Innovation: Now they're talking real phone service: Callers will soon be able to chat to computers about anything from booking a flight to buying a suit. George Cole has been listening in

EVER GET the feeling you were talking to a computer? You will be.

Talking computers will soon replace recorded messages and human operators in a range of telephone services, such as travel information and home banking. The computer will ask callers what they want to know, retrieve the information from its database and convert it to speech.

Interactive telephone services already exist, but they require people to use touch-tone dialling ('Press one for yes, two for no'), or to respond with answers from a limited list of words that the computer can recognise. The new services will allow users to talk naturally over the telephone to get information, pay bills or buy a suit.

Staff of British Airways at Heathrow are currently testing a system that allows them to ring up and speak to a computer to extract flight information from its database and make bookings. The system, known as Callserver, was developed by Vocalis, a company specialising in speech recognition that was set up last May after a management buyout from the computer services company Logica. Vocalis says Callserver could be used for automated receptionist systems, transaction processing, voice messaging and information services.

The Swedish telephone operator Telia is about to begin a trial of Callserver, which it plans to use for directory inquiries, accounts payments and other services.

BT is developing a number of interactive services in which computers recognise complex spoken commands such as names, addresses and strings of numbers, and respond with speech, allowing a sophisticated dialogue to be held between a computer and a telephone caller.

BT Laboratories, BT's research arm, recently demonstrated its prototype interactive telephone service, a bill payment system. Customers ringing up are greeted by a recording that asks for name and identification number. Once their bona fides are established, the computer will look up account details and tell callers how much they owe.

Although it is slightly Dalek-like, the computer-generated speech is intended to sound the same as the voice on the recording. The computer will then respond to spoken instructions on how much callers want to pay and the method of payment, reading the details back to ensure they are correct.

BT has begun to use the technology to automate its directory inquiry service, so that callers do not speak to a human operator at all. It is also running trials of the system, known as Call Centre, at a large commercial customer in London.

Chris Southcott, at BT's Speech Applications Division, says many companies are now trying to get their customers to deal with them on the phone rather than using the post, because it is faster. Companies with large numbers of operators handling telephone queries will be able to transfer routine calls over to the computer.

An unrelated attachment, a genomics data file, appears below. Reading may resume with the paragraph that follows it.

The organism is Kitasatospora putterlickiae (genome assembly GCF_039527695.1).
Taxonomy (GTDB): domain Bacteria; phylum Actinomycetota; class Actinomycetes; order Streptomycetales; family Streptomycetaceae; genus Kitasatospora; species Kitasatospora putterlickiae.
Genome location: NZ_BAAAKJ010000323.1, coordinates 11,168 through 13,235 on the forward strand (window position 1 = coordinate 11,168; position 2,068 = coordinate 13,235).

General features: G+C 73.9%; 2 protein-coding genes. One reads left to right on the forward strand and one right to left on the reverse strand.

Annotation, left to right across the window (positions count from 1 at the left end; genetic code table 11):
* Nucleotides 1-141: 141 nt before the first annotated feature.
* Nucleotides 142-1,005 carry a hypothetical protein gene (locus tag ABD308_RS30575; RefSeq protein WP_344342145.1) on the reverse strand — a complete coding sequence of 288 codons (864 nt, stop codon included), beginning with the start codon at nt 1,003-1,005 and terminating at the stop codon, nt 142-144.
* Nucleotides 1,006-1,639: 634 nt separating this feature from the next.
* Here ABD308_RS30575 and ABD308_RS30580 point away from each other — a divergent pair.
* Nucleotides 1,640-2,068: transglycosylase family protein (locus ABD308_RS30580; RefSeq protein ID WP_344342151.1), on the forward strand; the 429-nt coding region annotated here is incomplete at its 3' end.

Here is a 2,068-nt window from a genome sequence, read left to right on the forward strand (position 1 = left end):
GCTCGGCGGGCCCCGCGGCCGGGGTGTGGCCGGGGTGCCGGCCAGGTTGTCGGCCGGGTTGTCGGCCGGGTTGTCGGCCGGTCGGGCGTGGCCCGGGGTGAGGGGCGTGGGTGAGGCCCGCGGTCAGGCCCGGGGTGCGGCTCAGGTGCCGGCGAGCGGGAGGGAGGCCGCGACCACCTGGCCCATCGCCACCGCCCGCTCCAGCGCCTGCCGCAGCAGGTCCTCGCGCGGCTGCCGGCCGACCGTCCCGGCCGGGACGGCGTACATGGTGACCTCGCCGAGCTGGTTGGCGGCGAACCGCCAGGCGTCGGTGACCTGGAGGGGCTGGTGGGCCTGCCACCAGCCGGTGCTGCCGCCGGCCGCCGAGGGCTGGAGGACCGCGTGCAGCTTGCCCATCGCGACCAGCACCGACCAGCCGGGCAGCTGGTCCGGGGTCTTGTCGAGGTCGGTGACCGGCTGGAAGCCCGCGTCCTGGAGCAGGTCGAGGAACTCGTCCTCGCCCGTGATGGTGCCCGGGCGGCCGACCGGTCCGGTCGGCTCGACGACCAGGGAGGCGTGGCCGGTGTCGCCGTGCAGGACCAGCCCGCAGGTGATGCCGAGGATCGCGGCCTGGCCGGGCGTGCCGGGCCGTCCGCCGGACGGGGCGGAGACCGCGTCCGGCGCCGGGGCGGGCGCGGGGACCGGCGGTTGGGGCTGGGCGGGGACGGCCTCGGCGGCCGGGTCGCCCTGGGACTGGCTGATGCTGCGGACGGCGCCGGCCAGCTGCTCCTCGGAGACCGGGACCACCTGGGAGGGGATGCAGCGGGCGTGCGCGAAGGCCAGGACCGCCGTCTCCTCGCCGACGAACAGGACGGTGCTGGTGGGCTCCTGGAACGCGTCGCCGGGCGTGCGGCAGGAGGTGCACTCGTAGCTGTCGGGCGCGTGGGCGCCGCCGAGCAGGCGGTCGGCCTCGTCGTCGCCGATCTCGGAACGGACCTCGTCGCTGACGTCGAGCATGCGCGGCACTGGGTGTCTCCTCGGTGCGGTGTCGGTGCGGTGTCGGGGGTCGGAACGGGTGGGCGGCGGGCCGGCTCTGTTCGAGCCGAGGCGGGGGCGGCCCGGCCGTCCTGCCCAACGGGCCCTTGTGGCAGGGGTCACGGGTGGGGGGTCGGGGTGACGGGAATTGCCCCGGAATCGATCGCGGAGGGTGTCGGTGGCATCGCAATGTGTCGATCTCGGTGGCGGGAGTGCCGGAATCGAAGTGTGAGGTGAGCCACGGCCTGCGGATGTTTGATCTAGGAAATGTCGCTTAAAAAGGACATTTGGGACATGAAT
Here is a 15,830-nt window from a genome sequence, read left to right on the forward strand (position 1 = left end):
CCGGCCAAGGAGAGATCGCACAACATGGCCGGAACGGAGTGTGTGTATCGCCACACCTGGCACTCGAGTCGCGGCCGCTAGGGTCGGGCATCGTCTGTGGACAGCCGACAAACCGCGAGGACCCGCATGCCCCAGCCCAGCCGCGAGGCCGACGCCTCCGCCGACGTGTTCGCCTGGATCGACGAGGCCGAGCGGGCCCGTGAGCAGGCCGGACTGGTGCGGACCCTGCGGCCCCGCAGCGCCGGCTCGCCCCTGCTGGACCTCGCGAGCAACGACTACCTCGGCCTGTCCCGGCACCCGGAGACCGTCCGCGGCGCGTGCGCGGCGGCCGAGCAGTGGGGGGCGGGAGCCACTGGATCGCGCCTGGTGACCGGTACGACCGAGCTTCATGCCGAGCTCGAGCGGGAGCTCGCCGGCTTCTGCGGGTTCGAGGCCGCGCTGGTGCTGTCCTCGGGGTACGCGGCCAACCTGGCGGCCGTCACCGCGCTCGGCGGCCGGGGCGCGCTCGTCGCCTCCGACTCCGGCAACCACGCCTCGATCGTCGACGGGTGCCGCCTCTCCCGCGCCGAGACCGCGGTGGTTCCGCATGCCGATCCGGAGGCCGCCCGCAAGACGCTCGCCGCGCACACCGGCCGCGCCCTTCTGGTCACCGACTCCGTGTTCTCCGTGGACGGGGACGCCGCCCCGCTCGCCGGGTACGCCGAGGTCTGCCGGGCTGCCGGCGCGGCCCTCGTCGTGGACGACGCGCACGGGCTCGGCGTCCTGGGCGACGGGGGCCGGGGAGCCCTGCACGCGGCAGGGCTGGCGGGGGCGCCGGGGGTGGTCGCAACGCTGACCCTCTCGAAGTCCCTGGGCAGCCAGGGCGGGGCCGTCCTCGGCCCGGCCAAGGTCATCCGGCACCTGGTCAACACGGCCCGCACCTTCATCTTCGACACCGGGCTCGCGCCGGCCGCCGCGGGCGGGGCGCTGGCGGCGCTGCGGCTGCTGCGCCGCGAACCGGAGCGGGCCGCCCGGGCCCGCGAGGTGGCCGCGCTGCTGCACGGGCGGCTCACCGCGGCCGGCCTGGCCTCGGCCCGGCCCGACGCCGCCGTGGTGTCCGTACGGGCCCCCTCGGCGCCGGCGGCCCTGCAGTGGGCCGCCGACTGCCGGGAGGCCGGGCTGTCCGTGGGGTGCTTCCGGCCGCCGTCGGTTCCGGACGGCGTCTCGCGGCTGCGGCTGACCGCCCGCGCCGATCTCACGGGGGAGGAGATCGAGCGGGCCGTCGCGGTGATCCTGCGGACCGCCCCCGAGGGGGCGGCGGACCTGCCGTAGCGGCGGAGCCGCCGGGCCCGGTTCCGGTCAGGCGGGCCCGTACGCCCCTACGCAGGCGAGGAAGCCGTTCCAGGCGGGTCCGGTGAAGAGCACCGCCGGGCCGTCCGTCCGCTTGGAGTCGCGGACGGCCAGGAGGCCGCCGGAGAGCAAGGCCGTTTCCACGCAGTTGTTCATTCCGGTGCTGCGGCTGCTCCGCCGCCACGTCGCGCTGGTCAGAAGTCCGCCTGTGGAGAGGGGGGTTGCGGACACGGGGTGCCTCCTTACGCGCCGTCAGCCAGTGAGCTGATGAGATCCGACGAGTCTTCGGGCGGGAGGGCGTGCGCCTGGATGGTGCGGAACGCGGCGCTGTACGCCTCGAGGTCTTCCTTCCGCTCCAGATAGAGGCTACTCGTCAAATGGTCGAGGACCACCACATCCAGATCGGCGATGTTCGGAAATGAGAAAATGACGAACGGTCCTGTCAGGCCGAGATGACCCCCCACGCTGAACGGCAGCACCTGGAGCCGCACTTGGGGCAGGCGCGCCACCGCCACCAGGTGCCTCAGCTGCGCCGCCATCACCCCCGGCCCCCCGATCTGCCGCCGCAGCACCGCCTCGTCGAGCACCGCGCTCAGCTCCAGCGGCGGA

'The system could take customer orders, accept bill payments or give out timetable information. This will free staff for complex calls, such as dealing with complaints,' Mr Southcott says.

The company is also running trials of a sophisticated answering service, Call Minder, in London. Subscribers can have their phones answered by a computer, which will ask the caller's name, message and return phone number.

Speech-recognition systems that turn a user's speech into text are already commercially available. IBM launched a speech-operated word processor earlier this year. The problem with many such systems is that they need to be 'trained' to understand an individual's voice, and users have to pause between words. This makes them unsuitable for telephone services, which must deal with thousands of different voices.

Mr Southcott says the BT system can understand 90 per cent of voices without difficulty, and only has problems distinguishing some words spoken in an extreme regional accent.

Banking, insurance and travel companies are showing great interest in the new interactive telephone services, not least because they are cost-effective. 'The cost is typically pounds 2,000 to pounds 3,000 per line, and the business payback can be as short as six months,' says Jeremy Peckham, managing director of Vocalis.

The systems are not yet sophisticated enough to replace human operators, but they are able to handle lower-grade inquiries. 'There's nothing more frustrating than waiting in a long queue when all you want is the answer to a simple query,' Mr Peckham says.

(Photograph omitted)

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